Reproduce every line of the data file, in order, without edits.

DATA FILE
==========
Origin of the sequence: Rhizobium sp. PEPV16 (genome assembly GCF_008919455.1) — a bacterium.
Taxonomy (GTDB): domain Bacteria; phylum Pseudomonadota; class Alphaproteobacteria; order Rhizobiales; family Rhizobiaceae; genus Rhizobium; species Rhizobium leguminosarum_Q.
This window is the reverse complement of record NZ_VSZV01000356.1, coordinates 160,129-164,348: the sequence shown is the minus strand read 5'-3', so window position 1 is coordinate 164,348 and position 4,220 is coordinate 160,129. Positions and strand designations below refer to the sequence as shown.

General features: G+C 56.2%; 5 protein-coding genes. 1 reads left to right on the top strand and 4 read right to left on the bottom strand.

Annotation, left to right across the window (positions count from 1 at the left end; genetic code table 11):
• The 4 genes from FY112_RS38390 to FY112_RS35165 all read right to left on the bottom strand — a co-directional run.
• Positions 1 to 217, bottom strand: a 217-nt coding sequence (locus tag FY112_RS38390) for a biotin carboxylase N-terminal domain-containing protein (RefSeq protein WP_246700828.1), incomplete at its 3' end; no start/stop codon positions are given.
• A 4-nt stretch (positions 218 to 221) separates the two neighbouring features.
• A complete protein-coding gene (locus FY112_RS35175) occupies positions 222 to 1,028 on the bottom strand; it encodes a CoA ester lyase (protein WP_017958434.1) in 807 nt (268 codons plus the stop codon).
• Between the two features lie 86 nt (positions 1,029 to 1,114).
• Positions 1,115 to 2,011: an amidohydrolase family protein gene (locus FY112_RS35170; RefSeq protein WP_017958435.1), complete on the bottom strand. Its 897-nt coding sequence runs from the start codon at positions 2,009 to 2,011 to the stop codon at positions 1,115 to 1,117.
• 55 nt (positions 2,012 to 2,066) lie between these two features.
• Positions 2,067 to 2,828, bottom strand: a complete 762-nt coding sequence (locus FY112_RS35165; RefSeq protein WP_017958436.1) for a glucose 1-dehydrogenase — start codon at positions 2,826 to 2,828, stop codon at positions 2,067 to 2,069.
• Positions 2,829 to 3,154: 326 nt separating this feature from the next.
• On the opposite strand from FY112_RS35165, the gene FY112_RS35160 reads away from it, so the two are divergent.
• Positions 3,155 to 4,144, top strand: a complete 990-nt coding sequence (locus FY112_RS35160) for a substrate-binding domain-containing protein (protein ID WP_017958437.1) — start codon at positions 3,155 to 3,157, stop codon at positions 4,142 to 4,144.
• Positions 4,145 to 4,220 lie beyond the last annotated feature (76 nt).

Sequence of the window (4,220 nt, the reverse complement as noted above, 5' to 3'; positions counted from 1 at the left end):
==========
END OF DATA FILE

Origin of the sequence: Rhizobium sp. PEPV16 (genome assembly GCF_008919455.1) — a bacterium.
Taxonomy (GTDB): domain Bacteria; phylum Pseudomonadota; class Alphaproteobacteria; order Rhizobiales; family Rhizobiaceae; genus Rhizobium; species Rhizobium leguminosarum_Q.
This window is the reverse complement of record NZ_VSZV01000356.1, coordinates 160,129-164,348: the sequence shown is the minus strand read 5'-3', so window position 1 is coordinate 164,348 and position 4,220 is coordinate 160,129. Positions and strand designations below refer to the sequence as shown.

General features: G+C 56.2%; 5 protein-coding genes. 1 reads left to right on the top strand and 4 read right to left on the bottom strand.

Annotation, left to right across the window (positions count from 1 at the left end; genetic code table 11):
• The 4 genes from FY112_RS38390 to FY112_RS35165 all read right to left on the bottom strand — a co-directional run.
• Positions 1 to 217, bottom strand: a 217-nt coding sequence (locus tag FY112_RS38390) for a biotin carboxylase N-terminal domain-containing protein (RefSeq protein WP_246700828.1), incomplete at its 3' end; no start/stop codon positions are given.
• A 4-nt stretch (positions 218 to 221) separates the two neighbouring features.
• A complete protein-coding gene (locus FY112_RS35175) occupies positions 222 to 1,028 on the bottom strand; it encodes a CoA ester lyase (protein WP_017958434.1) in 807 nt (268 codons plus the stop codon).
• Between the two features lie 86 nt (positions 1,029 to 1,114).
• Positions 1,115 to 2,011: an amidohydrolase family protein gene (locus FY112_RS35170; RefSeq protein WP_017958435.1), complete on the bottom strand. Its 897-nt coding sequence runs from the start codon at positions 2,009 to 2,011 to the stop codon at positions 1,115 to 1,117.
• 55 nt (positions 2,012 to 2,066) lie between these two features.
• Positions 2,067 to 2,828, bottom strand: a complete 762-nt coding sequence (locus FY112_RS35165; RefSeq protein WP_017958436.1) for a glucose 1-dehydrogenase — start codon at positions 2,826 to 2,828, stop codon at positions 2,067 to 2,069.
• Positions 2,829 to 3,154: 326 nt separating this feature from the next.
• On the opposite strand from FY112_RS35165, the gene FY112_RS35160 reads away from it, so the two are divergent.
• Positions 3,155 to 4,144, top strand: a complete 990-nt coding sequence (locus FY112_RS35160) for a substrate-binding domain-containing protein (protein ID WP_017958437.1) — start codon at positions 3,155 to 3,157, stop codon at positions 4,142 to 4,144.
• Positions 4,145 to 4,220 lie beyond the last annotated feature (76 nt).

Sequence of the window (4,220 nt, the reverse complement as noted above, 5' to 3'; positions counted from 1 at the left end):